From the smoldering wreckage that was the Republican Party, a Phoenix is rising with wide-spread wings and a mighty resolve.
The nation's top dog has deeply disappointed the homeless dogs of America and their supporters.
California voters are fed up. And they should be.
The official sample ballot for the state special election on the propositions just arrived in my mail. The Proposition 1A spending measure and five other propositions are up for vote May 19.
What was once an oasis of new and exciting ideas is now a desolate wasteland.
As of April 1, California's sales tax increase went into effect, raising Santa Clarita from 8.25 percent to 9.25 percent.
The city of Santa Clarita Cowboy Festival is an exciting community event ingrained in Santa Clarita tradition. Year after year cowboy enthusiasts and city slickers from across the country make the trek to Melody Ranch Motion Picture Studio - the picturesque backdrop that allows guests to step back to a simpler time of chaps, saddles and old-time saloons.
The Earth Day Fair, that is! The city of Santa Clarita will hold its very first Earth Day Fair at Central Park this Saturday (more info on the city's Web site at www.santa-clarita.com).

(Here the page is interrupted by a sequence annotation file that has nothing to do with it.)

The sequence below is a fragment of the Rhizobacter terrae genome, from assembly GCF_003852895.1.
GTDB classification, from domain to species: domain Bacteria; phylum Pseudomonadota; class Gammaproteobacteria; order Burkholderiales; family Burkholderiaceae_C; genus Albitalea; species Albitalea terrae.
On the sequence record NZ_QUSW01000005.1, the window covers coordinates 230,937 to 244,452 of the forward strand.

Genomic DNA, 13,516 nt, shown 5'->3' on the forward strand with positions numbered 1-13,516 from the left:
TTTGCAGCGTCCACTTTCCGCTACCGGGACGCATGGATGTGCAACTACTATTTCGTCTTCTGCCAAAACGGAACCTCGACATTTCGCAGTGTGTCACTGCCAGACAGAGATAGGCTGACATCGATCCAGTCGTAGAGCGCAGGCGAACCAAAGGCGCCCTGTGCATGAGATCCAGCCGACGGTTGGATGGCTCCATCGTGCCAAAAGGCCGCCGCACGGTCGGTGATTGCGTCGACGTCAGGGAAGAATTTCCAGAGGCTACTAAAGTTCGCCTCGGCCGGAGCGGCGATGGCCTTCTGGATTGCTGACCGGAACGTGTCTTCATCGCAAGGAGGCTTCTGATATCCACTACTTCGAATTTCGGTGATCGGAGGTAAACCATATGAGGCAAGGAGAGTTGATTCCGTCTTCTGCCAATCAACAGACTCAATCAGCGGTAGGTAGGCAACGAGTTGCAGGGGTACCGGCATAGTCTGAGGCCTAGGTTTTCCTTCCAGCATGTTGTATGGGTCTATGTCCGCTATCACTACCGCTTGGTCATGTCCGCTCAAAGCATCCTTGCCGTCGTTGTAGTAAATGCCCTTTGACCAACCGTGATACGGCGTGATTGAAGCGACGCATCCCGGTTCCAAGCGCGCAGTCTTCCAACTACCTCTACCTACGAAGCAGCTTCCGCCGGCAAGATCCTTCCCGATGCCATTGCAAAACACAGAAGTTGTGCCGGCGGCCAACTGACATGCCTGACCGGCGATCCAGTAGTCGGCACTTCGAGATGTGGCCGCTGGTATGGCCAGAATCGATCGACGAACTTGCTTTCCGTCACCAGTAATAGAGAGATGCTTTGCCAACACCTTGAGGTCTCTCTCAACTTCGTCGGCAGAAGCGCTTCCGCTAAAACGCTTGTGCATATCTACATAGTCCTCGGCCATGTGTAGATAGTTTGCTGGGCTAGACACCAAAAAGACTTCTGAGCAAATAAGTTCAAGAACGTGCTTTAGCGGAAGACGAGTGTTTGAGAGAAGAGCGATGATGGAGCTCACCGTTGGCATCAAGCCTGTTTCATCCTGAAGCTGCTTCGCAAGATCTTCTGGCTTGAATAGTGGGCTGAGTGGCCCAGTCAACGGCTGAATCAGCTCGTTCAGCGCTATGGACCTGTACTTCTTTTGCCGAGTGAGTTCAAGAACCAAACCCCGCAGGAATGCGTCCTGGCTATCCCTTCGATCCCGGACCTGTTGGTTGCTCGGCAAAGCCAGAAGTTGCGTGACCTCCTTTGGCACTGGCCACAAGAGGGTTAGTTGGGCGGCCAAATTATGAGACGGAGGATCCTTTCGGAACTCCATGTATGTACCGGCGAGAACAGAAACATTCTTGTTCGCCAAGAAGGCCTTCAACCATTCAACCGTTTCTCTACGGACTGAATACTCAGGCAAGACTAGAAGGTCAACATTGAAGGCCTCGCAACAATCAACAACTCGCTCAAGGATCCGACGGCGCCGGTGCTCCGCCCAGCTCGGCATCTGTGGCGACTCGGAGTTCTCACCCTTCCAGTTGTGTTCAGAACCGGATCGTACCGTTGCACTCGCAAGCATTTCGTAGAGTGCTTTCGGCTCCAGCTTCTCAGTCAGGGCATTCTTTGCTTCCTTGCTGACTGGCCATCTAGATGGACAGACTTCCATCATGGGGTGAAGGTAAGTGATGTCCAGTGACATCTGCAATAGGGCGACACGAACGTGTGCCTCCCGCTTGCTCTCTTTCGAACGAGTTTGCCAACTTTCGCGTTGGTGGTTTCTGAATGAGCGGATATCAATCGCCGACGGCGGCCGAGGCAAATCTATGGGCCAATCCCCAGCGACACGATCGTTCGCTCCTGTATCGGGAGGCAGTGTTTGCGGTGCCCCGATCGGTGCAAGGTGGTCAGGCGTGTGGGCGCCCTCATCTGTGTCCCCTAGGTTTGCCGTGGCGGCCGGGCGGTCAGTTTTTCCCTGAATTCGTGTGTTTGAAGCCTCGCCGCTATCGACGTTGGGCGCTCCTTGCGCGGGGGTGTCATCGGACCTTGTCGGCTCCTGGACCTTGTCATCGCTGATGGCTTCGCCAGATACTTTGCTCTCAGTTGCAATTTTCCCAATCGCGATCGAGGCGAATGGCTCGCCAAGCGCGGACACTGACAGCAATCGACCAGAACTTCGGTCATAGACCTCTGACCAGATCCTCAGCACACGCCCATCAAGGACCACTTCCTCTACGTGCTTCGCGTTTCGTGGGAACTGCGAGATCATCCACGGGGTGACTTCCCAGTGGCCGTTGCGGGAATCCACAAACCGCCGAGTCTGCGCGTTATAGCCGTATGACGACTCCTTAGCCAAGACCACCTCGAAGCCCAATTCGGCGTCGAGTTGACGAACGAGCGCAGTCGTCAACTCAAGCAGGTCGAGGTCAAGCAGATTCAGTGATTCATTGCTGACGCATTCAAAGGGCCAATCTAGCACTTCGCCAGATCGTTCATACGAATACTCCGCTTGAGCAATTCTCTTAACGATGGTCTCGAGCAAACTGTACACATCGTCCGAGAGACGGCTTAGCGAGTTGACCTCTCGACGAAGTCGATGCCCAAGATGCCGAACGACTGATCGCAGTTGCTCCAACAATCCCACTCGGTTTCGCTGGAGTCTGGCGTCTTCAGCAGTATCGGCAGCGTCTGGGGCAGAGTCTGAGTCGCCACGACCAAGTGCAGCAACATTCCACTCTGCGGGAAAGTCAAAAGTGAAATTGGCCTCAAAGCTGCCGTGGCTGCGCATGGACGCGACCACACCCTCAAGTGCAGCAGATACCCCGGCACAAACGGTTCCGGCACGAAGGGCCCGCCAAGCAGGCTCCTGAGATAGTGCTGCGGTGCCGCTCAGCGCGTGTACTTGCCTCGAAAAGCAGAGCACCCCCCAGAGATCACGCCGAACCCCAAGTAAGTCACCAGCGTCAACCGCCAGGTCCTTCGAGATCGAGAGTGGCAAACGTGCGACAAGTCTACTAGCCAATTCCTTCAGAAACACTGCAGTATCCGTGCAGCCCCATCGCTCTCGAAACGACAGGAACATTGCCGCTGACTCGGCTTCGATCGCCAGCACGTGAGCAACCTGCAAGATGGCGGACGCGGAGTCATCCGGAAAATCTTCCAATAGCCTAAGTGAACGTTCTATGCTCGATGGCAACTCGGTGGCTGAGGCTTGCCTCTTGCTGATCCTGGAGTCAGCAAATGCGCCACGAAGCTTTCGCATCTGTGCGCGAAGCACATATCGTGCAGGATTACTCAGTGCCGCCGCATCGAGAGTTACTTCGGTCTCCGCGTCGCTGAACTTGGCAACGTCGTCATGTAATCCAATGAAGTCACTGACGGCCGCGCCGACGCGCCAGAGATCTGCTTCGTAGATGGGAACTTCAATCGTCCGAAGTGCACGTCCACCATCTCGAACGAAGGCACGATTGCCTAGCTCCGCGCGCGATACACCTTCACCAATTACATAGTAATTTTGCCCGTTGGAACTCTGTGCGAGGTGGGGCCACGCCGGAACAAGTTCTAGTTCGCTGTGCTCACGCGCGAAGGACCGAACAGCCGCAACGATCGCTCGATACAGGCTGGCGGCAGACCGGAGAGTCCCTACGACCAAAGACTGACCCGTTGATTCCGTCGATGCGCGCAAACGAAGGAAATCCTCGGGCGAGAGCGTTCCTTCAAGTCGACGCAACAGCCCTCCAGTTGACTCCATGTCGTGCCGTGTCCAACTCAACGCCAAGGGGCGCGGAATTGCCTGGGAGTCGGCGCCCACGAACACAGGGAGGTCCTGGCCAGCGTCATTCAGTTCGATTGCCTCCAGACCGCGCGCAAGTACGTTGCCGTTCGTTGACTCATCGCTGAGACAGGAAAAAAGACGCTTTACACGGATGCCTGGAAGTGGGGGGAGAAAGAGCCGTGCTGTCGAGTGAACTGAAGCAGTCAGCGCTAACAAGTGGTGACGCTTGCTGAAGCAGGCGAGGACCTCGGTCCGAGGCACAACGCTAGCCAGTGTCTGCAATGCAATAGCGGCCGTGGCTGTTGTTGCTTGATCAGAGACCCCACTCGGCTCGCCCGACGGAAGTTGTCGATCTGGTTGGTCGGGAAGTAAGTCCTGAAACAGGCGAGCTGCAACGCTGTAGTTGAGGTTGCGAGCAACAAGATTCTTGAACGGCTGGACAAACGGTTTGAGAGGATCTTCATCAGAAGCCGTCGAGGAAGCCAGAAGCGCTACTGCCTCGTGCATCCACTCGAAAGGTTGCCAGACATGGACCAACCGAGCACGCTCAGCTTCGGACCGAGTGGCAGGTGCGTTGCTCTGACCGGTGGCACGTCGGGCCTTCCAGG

Editor's note: Late-breaking news Monday revealed that CalFire had changed its mind and rescinded its letter demanding payment from Carousel Ranch.
Reading the newspaper may be diminishing among those younger than 30, but our three newspapers are an integral source of news for my husband and me.
The phone call came about 8 p.m. last Monday. I know because we were all sitting down to watch Chuck, the story of a nerd-turned-spy. Chuck is one of those rare TV shows that combines humor, action and character development without sacrificing too many family values.
The Myers Clan-California branch will launch another child out of high school this spring and into college in late summer.
Last month Amanda Larrson-Dally, a 17-year-old Canyon High School student, and her parents filed a report at the Santa Clarita Valley Sheriff's Station after teacher Mike Motherspaw crumpled up her request to interview one of his students and tossed it - allegedly at Larrson-Dally - in front of his class.
Carl and Jeri Seratti Goldman's fourth annual KHTS-AM 1220 Sacramento Road Trip March 23-24 was indeed a huge success. I don't know which I enjoyed more, California Assemblyman Cameron Smyth's well-planned program of legislative speakers or the bonding necessitated by a six-hour bus ride with 70 Santa Claritans. It's a toss-up.
You're familiar with the noise America has heard for a long time. It will continue, but it's easily unmasked.
The official arrival of summer is just weeks away. If you listen closely, you will soon be able to hear kids all over town chanting that classic phrase: "school's out for summer!"
Pulled out the paper this bright Monday morning and started reading. Of course, I have my bagel with strawberry cream cheese, oat bran cereal and tall glass of orange juice at the ready. I know how to start my holiday day.